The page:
To the out-of-town visitor, Fistwood Public School might have been a charnel house given its austere brickwork and overhanging sense of dread. It contained five equally austere rooms, four for the student body, one for the teachers. Three grades were compressed into a single class, so first to third grade shared a room, fourth to sixth shared a room, and so on until twelfth grade, meaning the tiny cunts playing hopscotch and wall-ball shared the same building as the lanky, pot-smoking, adolescent cunts. As for me, being eight, I got placed in the first-through-third class.
Now let me tell you something. I may have been a kid, but I wasn't a dummy. I'd read my Ovid, my Goethe, my Joyce, even Anna Karenina in its original Russian. These brats, they couldn't make a proper turkey with their fingers. I felt overqualified, out of the loop and out of their league. But rather than acknowledge this, rather than move me up a grade or two, my teacher, a buffalo of a woman with floral print and a necklace of pearls each big enough to clog a firehose, decided to keep me there among these kids.
You're probably thinking: Tornado, if you're so badass, why didn't you lynch that bitch and book it? I'll tell you why. The state made sure that if I didn't go to school, my mom and pop would be put away for shabby parenting. Now in my mind, it ain't shabby parenting to keep your kid on the farm, and it ain't shabby parenting to let him tend the crops and milk the cows and maybe blow up some beehives on the side. What shabby parenting isn't is making your kid sit in a stuffy room full of fucking disease and stench and body fluids where he'll maybe pick up some worthless fucking trivia if he's not coiling in on himself with loathing and disgust. This for seven hours a day; now repeat it every day for the rest of your childhood and tell me the state didn't stamp the best years out of you.
If there was one good thing I could take out of that first week at Fistwood Public School, it would be the fact that every soul from first to twelfth grade knew me as the "Bear Kid." Those who feared me didn't approach me. Those who respected me came forth to tell me so. I remember one group in particular. It happened during recess one day while I was doing one-handed pull-ups on the geodesic dome in our playground while reading Finnegans Wake.
Four ratty-looking kids a couple of grades my senior came up to the dome and laced their arms through its iron bars while giving me a leisurely, curious look.
"Tornado, right?"one of them asked. He looked to be their leader, since he was the tallest and undoubtedly the oldest.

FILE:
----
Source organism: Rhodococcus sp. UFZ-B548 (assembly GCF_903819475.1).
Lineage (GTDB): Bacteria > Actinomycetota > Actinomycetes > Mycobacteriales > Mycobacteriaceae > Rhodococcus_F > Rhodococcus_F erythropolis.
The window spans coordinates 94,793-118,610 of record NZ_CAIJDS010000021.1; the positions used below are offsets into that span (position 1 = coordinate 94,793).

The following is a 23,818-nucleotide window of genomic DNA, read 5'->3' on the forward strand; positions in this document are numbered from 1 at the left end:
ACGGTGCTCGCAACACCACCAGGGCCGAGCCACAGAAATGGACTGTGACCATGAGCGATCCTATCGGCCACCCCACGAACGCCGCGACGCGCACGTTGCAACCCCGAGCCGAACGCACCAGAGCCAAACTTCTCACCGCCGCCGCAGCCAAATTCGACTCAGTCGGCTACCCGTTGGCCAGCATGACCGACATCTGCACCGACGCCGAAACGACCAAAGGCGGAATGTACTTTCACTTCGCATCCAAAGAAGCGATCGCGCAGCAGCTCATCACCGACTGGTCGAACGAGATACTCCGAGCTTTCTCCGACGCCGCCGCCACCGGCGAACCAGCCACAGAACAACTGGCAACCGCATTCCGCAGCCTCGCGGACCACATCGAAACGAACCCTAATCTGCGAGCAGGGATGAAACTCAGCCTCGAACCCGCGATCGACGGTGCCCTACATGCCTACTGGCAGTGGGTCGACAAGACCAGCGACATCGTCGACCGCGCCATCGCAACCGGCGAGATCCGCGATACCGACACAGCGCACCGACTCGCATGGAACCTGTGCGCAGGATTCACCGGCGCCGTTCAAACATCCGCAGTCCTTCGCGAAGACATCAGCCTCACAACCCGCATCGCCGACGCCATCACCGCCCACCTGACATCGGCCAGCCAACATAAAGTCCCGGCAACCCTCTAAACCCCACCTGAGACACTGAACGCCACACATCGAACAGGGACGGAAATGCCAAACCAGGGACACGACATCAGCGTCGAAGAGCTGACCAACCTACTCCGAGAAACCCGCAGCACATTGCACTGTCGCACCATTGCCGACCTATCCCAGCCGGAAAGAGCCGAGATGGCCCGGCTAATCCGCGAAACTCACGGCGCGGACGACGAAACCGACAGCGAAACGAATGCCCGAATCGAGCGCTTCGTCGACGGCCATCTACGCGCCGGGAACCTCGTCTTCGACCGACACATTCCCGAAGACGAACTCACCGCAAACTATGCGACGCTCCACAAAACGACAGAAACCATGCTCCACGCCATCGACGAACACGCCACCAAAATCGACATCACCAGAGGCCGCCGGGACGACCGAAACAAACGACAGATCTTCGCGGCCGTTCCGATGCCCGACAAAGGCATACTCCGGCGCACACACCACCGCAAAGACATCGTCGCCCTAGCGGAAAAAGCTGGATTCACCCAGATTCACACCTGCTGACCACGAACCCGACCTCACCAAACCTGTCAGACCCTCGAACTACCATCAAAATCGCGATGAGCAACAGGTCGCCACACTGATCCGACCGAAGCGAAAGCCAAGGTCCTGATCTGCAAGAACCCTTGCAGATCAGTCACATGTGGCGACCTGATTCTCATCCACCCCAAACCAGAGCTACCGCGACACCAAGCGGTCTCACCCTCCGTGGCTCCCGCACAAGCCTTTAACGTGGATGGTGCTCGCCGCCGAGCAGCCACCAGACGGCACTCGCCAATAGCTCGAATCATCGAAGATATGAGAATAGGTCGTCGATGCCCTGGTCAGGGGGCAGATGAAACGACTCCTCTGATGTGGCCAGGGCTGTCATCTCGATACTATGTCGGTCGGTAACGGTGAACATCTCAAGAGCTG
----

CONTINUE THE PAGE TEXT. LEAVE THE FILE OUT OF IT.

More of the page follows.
"Cute shoes," I said. His were velcro. "I'm glad they make 'em for slow kids now; no more tripping over the laces."
He chuckled dangerously. "Whatever they say about you, Jackson, you got courage. Nobody in town talks to me that way. You got spunk."
"Spunk, huh?" I switched arms. "You come here to suck it outta me? Your mother's got first dibs."
"The hell are you reading, Jackson?" piped one of the others.
"Cat in the Hat," I said. "Now fuck off, all of ya."
"Come, come," crooned the leader. "There's no need for nastiness." He climbed up the dome to where my hand clung the bar and sat beside it, then looked down at me with a smile. "I feel we haven't properly introduced ourselves. My names Jimmy Thorn, and these here are members of my crew, the Dragonflies."
"Ain't heard of you," I said. "That's probably for a reason."
"Ain't heard of us, huh?" said a Dragonfly. "Everybody's heard of us."
Jimmy nodded. "Luke here's right. We're a big bunch, forty strong, and always looking for new members. But we don't just look anywhere, you see." He hopped up-right, and slowly arced his way into a standing position, with each foot carefully poised on a bar. My hand now clung halfway between his feet. "We want fighters and biters. The rowdy kids, you know, kids whose folks never gave a damn. We're like the Lost Boys, only we deal in real spears and arrows. If you want a place to go, a place beyond you rotten school and rotten home, come see us sometime, Tornado Jackson. We'll make you plenty welcome."
At this, he hopped off the dome and clicked his mouth to summon his cronies.
"I've seen sewers less full of shit," I said, just as they were walking away.
Jim looked over his shoulder, smiling, and said, "Baker Street at midnight, any day. We'll be waiting."
And with that, they disappeared.